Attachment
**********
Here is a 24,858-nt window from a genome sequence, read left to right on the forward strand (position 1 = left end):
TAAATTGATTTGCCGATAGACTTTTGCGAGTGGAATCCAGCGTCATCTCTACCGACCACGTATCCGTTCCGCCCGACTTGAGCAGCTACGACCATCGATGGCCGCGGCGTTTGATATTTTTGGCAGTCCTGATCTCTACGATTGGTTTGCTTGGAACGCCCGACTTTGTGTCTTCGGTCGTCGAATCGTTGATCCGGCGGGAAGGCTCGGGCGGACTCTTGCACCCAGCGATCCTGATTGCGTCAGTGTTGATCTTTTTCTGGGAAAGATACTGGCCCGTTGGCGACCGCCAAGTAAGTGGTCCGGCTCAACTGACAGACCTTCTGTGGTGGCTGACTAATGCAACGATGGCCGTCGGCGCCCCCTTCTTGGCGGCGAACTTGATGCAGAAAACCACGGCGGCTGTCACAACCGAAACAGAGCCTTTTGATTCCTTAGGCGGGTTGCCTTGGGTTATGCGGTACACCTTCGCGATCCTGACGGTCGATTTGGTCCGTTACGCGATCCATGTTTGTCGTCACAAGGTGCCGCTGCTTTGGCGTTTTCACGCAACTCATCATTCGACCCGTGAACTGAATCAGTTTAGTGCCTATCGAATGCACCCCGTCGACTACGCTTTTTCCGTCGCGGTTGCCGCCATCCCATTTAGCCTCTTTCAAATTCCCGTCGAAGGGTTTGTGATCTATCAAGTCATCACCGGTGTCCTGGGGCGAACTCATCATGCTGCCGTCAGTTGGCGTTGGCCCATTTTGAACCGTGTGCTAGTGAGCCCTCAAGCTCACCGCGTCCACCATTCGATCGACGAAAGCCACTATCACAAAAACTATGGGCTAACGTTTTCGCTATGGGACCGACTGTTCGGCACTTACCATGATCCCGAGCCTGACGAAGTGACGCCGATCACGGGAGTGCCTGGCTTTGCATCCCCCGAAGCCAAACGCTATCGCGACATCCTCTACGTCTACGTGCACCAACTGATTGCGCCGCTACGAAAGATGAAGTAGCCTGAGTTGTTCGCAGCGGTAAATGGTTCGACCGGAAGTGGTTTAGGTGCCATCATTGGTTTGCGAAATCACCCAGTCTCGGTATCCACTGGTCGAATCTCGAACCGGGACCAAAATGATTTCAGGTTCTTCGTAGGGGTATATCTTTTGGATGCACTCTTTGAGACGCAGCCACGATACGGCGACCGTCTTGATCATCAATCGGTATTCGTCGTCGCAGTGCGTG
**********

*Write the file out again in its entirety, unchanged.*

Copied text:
Here is a 24,858-nt window from a genome sequence, read left to right on the forward strand (position 1 = left end):
TAAATTGATTTGCCGATAGACTTTTGCGAGTGGAATCCAGCGTCATCTCTACCGACCACGTATCCGTTCCGCCCGACTTGAGCAGCTACGACCATCGATGGCCGCGGCGTTTGATATTTTTGGCAGTCCTGATCTCTACGATTGGTTTGCTTGGAACGCCCGACTTTGTGTCTTCGGTCGTCGAATCGTTGATCCGGCGGGAAGGCTCGGGCGGACTCTTGCACCCAGCGATCCTGATTGCGTCAGTGTTGATCTTTTTCTGGGAAAGATACTGGCCCGTTGGCGACCGCCAAGTAAGTGGTCCGGCTCAACTGACAGACCTTCTGTGGTGGCTGACTAATGCAACGATGGCCGTCGGCGCCCCCTTCTTGGCGGCGAACTTGATGCAGAAAACCACGGCGGCTGTCACAACCGAAACAGAGCCTTTTGATTCCTTAGGCGGGTTGCCTTGGGTTATGCGGTACACCTTCGCGATCCTGACGGTCGATTTGGTCCGTTACGCGATCCATGTTTGTCGTCACAAGGTGCCGCTGCTTTGGCGTTTTCACGCAACTCATCATTCGACCCGTGAACTGAATCAGTTTAGTGCCTATCGAATGCACCCCGTCGACTACGCTTTTTCCGTCGCGGTTGCCGCCATCCCATTTAGCCTCTTTCAAATTCCCGTCGAAGGGTTTGTGATCTATCAAGTCATCACCGGTGTCCTGGGGCGAACTCATCATGCTGCCGTCAGTTGGCGTTGGCCCATTTTGAACCGTGTGCTAGTGAGCCCTCAAGCTCACCGCGTCCACCATTCGATCGACGAAAGCCACTATCACAAAAACTATGGGCTAACGTTTTCGCTATGGGACCGACTGTTCGGCACTTACCATGATCCCGAGCCTGACGAAGTGACGCCGATCACGGGAGTGCCTGGCTTTGCATCCCCCGAAGCCAAACGCTATCGCGACATCCTCTACGTCTACGTGCACCAACTGATTGCGCCGCTACGAAAGATGAAGTAGCCTGAGTTGTTCGCAGCGGTAAATGGTTCGACCGGAAGTGGTTTAGGTGCCATCATTGGTTTGCGAAATCACCCAGTCTCGGTATCCACTGGTCGAATCTCGAACCGGGACCAAAATGATTTCAGGTTCTTCGTAGGGGTATATCTTTTGGATGCACTCTTTGAGACGCAGCCACGATACGGCGACCGTCTTGATCATCAATCGGTATTCGTCGTCGCAGTGCGTG